Types of Pleural Thickening
There are two main types of non-malignant pleural diseases which affect that outer lining of the pleura – diffuse pleural thickening and pleural plaques. Both conditions are usually associated with exposure to asbestos over a long period of time.
Pleural thickening occurs when asbestos fibres are inhaled into the lungs and the fibres work their way out and embed themselves in the pleura, which is the thin membrane which lines the lungs and the inside of the rib cage. When the asbestos fibres become lodged in the pleura it can cause fibrosis, scarring, calcification and thickening of the pleura. When the pleura thickens it reduces the elasticity of the lungs and contributes to a reduced lung function causing symptoms in sufferers such as shortness of breath, and chest pains. Pleural thickening is a benign condition but it should be diagnosed, treated, and monitored by a doctor otherwise there is potential for the condition to develop into a more serious asbestos related condition.
Diffuse pleural thickening is the more serious of the two conditions (more so than pleural plaques) because the affected area extends over a larger area than with pleural plaques.
Workers that have developed pleural thickening as a consequence of exposure to asbestos in the workplace are usually able to make a personal injury claim. If you have developed the condition due to your work environment you may wish to contact a personal injury solicitor to seek advice on whether you could claim for pleural thickening compensation.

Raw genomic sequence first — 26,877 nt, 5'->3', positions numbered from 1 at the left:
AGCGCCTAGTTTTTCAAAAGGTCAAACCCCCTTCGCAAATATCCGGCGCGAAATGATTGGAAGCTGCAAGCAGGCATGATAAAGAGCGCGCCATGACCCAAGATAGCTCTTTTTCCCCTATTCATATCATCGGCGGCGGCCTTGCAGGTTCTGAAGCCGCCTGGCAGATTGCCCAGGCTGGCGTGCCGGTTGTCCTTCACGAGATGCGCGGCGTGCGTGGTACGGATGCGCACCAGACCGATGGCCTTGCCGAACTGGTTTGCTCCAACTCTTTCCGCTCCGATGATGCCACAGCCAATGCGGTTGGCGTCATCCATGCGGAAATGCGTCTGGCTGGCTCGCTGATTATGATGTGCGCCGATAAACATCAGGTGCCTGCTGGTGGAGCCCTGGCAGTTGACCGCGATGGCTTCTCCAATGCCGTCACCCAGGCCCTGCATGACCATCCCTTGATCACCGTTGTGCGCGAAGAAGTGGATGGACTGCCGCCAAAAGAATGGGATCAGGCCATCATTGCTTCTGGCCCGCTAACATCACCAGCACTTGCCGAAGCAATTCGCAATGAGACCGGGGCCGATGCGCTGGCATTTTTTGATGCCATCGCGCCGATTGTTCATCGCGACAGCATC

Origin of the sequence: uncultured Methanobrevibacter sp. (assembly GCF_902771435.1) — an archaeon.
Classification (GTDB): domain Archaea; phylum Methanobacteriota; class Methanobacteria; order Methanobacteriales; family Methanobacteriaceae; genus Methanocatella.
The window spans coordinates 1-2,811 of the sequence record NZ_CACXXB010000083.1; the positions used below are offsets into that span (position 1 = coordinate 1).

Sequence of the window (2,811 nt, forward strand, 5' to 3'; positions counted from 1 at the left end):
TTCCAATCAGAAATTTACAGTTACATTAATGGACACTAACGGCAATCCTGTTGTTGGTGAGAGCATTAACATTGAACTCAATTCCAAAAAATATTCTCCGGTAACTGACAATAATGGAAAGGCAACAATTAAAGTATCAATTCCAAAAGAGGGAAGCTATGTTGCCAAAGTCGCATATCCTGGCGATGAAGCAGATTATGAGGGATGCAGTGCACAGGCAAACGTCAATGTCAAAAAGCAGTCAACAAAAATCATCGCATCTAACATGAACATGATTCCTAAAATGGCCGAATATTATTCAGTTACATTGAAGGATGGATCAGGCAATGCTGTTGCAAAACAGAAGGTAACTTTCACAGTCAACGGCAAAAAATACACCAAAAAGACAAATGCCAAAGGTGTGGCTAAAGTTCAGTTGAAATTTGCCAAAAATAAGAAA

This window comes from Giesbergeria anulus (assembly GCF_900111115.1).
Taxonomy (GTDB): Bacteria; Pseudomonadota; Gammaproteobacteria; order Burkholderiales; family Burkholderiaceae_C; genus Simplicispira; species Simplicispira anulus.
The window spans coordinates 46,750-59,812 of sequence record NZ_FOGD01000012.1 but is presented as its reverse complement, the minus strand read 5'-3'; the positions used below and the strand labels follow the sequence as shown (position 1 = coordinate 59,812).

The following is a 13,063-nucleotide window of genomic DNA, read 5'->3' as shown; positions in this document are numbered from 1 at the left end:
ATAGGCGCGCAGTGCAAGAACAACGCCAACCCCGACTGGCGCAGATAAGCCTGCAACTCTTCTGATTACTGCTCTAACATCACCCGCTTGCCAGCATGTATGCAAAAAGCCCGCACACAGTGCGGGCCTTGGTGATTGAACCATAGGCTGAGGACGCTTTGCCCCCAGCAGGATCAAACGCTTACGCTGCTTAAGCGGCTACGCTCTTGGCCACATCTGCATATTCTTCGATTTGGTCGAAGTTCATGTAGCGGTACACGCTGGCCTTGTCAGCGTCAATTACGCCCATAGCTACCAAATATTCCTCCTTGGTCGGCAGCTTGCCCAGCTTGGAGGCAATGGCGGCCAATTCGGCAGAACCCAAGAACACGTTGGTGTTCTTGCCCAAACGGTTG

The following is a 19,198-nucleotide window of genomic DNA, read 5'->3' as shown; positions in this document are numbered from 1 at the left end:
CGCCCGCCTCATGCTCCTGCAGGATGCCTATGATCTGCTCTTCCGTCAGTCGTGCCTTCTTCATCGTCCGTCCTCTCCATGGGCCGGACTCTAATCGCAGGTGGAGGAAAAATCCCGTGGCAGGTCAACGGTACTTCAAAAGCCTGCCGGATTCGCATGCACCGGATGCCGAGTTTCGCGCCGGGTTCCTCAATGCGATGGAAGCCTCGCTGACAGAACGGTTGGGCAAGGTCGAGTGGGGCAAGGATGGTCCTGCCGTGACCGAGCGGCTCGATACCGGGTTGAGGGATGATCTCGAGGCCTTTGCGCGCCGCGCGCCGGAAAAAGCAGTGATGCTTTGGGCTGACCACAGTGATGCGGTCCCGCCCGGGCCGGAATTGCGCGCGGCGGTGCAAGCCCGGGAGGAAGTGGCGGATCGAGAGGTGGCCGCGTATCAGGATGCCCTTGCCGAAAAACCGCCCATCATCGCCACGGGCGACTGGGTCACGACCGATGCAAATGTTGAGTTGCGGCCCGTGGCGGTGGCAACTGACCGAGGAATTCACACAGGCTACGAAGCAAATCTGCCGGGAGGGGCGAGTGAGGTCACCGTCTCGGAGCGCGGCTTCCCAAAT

Pleural plaques are similar to pleural thickening in that it is a condition that affects the pleura causing scarring to occur, but the scarring is localised to rather than in large areas as is the case with diffuse pleural thickening. Also in contrast to pleural thickening, people suffering from pleural plaques do not usually suffer from reduced lung function.
Pleural plaques are a less serious condition than diffuse pleural thickening and in many cases there are no symptoms and sufferers can lead a perfectly normal life uninhibited by the condition. Furthermore, there is no evidence to suggest that someone that has pleural plaques is more likely to go on to suffer from a more serious asbestos related disease such as mesothelioma or asbestosis.
If no symptoms of pleural disease are seen then it is not usually necessary to require any treatment for pleural plaques, although it is advisable (as it is even if you are perfectly healthy) that if you are a smoker you should consider quitting.